Pesticide Control

Since June 22, the Department of Agriculture has received 124 pesticide drift complaints believed to be related to herbicide use incidents mostly involving a four county area in southeast Missouri. The four counties are Stoddard, Dunklin, New Madrid and Pemiscot. The department has also received a small number of complaints from Butler County and Carroll County.

The complaints allege herbicide drift damage to more than 41,000 acres of soybeans as well as peaches, tomatoes, watermelons, cantaloupe, rice, purple-hull peas, peanuts, cotton and alfalfa. Residential gardens, trees and shrubs have been included in the damage reports.


Herbicide products containing Dicamba are registered for use in controlling broadleaf weeds and woody plants. Current allowable uses for Dicamba products are restricted to pre-plant and post-harvest burndown applications. Dicamba is a highly volatile herbicide that is prone to move off target by the way of drift or through vapor volatility.

In 2015, USDA approved the Dicamba-tolerant seed technology for cotton, soybean and corn in order to assist farmers in controlling Glyphosate-resistant weeds. The new technology formulations of Dicamba are supposed to reduce off target movement if used in accordance with the product labels. At that time, EPA had not approved the new Dicamba technology for use on the new Dicamba-tolerant crops.

On Nov. 6, 2016, EPA registered a Dicamba formulation, Xtendimax™ with Vapor Grip™ Technology, which is specifically designed to have lower volatility, to control weeds in cotton and soybean crops genetically engineered to tolerate dicamba.

Similar complaints alleging Dicamba misuse have been received in other states where the Dicamba-tolerant seed was planted. The use of Dicamba in-crop in Bollgard II XtendFlex cotton and Roundup Ready 2 Xtend soybeans is a violation of federal and state law. Unapproved or off label use could result in penalties.

Frequently Asked Questions

  1. What is Dicamba?

    Dicamba is an active ingredient contained in certain herbicides. Herbicides containing Dicamba are registered for uses in agriculture, residential areas, and other sites to address broadleaf weeds and woody plants. Current registrations for use on cotton and soybeans are restricted to preplant and postharvest burndown applications. The product labels for these herbicides specify this restriction.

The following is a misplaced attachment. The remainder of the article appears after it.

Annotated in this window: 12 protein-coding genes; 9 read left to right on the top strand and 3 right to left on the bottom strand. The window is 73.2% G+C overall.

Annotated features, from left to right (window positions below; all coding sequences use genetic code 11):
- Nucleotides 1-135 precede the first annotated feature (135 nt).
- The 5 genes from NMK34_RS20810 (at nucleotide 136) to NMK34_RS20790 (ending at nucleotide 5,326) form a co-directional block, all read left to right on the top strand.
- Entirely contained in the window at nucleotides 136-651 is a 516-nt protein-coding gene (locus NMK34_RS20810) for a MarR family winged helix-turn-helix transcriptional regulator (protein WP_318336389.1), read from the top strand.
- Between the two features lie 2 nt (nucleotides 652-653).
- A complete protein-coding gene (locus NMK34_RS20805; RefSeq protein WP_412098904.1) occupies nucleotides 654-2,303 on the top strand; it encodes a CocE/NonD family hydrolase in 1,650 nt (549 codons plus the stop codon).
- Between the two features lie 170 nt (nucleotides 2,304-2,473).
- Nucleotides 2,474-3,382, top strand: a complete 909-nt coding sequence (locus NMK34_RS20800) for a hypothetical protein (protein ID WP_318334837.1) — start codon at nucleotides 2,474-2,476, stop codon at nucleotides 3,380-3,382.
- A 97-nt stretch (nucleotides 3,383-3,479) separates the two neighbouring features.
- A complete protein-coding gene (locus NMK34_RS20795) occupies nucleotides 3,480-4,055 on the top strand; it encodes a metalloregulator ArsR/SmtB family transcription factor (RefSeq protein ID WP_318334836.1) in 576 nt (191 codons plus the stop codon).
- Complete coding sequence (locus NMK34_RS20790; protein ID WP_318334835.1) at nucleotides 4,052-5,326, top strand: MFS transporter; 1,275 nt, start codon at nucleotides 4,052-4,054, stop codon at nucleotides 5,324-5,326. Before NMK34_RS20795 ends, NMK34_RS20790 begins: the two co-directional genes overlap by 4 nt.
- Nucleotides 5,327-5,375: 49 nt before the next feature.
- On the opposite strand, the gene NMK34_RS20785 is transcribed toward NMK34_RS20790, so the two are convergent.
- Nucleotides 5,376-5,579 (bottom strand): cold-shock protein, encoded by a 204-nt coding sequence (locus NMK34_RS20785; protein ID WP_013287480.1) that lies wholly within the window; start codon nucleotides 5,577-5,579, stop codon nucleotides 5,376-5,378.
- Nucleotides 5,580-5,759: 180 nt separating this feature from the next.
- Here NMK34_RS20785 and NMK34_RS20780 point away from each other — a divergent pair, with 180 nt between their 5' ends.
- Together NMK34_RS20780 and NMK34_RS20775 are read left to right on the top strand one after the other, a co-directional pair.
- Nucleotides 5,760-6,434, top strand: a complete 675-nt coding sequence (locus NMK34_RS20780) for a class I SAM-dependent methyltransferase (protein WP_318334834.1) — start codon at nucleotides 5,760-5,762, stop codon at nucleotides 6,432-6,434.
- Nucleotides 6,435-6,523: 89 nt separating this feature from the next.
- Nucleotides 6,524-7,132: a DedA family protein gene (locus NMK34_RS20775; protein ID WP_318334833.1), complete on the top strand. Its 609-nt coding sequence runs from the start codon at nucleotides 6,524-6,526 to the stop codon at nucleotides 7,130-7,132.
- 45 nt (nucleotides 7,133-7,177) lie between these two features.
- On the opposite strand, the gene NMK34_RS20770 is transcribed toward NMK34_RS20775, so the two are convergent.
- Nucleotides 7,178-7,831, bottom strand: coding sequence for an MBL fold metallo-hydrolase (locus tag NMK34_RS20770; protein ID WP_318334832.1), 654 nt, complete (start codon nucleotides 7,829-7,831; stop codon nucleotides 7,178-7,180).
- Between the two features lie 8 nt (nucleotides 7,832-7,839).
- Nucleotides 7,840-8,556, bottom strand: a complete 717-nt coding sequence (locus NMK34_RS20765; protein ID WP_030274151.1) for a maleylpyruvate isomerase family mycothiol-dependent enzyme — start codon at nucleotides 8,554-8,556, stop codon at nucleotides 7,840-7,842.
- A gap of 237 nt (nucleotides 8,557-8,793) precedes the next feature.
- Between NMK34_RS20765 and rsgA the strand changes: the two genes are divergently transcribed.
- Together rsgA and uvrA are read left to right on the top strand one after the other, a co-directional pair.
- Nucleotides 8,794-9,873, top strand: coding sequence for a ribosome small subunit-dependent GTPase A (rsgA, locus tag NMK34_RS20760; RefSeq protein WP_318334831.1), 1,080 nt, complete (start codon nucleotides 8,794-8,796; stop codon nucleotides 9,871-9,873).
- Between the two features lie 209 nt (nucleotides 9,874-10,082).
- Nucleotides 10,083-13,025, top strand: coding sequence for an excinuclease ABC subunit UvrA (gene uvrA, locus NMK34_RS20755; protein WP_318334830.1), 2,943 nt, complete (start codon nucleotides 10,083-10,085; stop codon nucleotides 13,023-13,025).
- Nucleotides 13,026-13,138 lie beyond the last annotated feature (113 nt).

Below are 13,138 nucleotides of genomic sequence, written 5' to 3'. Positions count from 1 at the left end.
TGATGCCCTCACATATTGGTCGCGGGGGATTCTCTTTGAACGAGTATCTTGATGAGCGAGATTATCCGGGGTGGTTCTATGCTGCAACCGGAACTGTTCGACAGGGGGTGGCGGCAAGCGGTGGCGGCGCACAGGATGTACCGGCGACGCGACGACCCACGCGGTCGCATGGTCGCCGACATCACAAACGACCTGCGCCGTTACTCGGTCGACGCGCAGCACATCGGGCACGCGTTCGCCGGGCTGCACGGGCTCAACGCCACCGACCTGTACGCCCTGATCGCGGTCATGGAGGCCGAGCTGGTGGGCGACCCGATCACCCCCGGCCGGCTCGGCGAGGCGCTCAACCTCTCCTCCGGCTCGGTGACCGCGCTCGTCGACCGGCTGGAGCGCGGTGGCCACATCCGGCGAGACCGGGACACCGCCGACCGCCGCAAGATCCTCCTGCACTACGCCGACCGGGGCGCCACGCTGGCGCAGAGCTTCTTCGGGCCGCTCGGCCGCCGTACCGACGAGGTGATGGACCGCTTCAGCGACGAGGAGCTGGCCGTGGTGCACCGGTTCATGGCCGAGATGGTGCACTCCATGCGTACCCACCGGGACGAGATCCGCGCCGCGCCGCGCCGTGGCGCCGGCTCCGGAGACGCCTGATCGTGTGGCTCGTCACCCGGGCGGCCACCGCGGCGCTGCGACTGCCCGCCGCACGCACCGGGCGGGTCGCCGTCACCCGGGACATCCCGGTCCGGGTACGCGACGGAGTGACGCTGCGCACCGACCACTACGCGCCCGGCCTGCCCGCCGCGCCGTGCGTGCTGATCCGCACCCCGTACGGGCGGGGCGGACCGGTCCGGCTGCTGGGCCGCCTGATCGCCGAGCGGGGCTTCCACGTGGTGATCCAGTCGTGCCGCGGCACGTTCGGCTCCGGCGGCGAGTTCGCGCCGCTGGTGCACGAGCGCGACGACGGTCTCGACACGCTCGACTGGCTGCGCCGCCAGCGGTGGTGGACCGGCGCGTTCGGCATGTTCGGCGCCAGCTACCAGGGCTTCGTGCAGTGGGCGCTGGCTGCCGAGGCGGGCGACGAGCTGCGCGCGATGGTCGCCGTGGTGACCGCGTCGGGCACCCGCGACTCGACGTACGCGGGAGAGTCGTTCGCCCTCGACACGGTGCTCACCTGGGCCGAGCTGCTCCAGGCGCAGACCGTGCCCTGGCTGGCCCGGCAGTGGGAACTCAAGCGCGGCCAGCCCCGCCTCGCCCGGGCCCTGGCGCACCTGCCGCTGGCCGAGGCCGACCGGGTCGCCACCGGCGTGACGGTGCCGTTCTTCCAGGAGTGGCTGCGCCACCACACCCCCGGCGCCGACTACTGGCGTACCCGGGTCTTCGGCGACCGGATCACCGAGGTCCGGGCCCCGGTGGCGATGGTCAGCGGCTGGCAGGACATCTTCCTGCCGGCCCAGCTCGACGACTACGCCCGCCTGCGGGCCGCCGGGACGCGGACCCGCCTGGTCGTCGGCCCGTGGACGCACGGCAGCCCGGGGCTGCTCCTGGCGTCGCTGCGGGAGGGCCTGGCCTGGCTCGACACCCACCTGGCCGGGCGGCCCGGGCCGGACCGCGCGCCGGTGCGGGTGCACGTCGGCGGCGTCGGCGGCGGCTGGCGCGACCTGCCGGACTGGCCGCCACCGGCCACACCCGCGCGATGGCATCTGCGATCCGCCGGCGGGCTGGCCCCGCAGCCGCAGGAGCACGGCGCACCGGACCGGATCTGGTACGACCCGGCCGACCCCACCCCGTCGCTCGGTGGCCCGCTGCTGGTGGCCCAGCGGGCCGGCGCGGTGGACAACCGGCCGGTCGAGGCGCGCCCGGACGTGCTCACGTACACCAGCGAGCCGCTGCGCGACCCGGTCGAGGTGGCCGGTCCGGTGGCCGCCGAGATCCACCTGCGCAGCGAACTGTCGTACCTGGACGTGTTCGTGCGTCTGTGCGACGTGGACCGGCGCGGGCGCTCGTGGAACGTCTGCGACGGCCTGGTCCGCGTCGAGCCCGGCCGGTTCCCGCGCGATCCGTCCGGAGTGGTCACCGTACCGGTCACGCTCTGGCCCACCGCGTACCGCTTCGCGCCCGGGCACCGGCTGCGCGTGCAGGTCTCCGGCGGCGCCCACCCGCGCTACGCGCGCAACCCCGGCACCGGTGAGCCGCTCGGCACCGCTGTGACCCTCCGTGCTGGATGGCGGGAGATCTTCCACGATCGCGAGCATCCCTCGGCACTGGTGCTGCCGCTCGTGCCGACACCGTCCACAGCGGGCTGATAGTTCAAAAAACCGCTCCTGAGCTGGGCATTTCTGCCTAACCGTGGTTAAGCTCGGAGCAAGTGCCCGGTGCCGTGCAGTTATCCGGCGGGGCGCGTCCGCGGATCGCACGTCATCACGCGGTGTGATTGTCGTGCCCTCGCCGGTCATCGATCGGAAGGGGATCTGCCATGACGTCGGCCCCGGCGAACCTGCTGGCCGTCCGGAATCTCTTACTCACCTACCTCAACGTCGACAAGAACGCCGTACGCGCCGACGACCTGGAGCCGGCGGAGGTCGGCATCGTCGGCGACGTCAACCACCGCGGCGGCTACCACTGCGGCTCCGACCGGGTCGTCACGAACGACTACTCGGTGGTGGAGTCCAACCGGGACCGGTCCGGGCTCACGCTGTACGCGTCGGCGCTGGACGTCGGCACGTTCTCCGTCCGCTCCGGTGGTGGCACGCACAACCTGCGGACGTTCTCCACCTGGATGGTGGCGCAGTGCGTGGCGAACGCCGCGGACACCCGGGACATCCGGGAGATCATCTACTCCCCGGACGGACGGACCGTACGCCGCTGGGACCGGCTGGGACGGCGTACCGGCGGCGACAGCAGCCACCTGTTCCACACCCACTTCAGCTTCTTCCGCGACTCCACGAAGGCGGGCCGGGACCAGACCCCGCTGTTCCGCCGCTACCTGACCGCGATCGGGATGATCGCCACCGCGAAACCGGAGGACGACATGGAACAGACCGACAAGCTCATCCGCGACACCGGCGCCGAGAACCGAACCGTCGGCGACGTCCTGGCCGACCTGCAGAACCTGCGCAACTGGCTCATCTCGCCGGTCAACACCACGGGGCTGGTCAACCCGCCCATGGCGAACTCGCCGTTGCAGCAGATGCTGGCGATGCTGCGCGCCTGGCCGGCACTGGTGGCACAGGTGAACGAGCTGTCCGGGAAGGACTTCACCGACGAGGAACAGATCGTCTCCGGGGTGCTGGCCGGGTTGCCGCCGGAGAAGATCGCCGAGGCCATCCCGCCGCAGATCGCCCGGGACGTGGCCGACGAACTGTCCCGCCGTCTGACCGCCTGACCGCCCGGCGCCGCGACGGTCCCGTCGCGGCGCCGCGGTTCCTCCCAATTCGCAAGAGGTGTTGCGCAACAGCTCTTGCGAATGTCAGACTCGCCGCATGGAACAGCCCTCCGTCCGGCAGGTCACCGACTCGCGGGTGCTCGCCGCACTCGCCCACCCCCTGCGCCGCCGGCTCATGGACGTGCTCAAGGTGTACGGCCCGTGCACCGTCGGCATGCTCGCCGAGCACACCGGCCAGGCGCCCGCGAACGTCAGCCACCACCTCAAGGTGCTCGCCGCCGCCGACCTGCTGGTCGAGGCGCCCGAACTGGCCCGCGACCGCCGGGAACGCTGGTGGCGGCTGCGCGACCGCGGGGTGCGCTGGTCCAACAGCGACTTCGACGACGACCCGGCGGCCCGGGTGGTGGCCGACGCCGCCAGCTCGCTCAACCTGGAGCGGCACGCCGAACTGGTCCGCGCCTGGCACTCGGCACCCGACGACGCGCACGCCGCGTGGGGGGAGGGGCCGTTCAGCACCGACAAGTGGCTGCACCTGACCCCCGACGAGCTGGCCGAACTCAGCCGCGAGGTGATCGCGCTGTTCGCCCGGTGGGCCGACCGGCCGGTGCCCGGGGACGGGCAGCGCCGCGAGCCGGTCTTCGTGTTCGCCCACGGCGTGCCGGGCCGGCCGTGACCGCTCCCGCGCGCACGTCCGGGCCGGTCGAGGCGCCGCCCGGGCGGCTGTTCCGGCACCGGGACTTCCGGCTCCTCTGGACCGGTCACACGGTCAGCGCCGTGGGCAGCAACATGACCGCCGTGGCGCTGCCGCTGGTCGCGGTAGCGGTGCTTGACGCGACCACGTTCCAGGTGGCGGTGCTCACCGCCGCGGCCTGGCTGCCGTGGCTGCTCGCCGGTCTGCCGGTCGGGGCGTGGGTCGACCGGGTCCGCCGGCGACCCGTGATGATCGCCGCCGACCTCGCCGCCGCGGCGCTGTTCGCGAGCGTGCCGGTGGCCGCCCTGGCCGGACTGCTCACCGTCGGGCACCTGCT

2. Have any farmers or pesticide applicators been prosecuted for illegal spraying of Dicamba this year?

    Investigations are ongoing.

  3. What has the Missouri Department of Agriculture done to address the situation?

    The goal of Plant Industries Division’s Pesticide Program is to prevent unreasonable adverse effects of pesticide use on non-target crops and the environment while helping assure the availability of pesticides needed to maintain our quality of life. This is accomplished by licensing pesticide applicators and dealers, registering pesticides and performing inspections and investigations in the enforcement of the Missouri Pesticide Use Act and the Missouri Pesticide Registration Act.

    The department is thoroughly investigating these complaints.

  4. How many pesticide drift complaints does the department investigate each year?

    Total Pesticide Incidents (Ag Use and Non Ag Use) involving filed complaints investigated by the Pesticide Program:
    FY 2012 – 97
    FY 2013 – 75 (one complaint was Dicamba-related)
    FY 2014 – 75
    FY 2015 – 90 (three complaints were Dicamba-related)
    FY 2016 – 97 (27 complaints are allegedly Dicamba-related)
    FY 2017 (July 1– Aug. 25, 2016) – 98 (92 complaints are allegedly Dicamba-related)

  5. What is the department's estimate of how much crop damage has occurred in the Bootheel and to what crops?

    The department does not assess crop damage in terms of yield loss.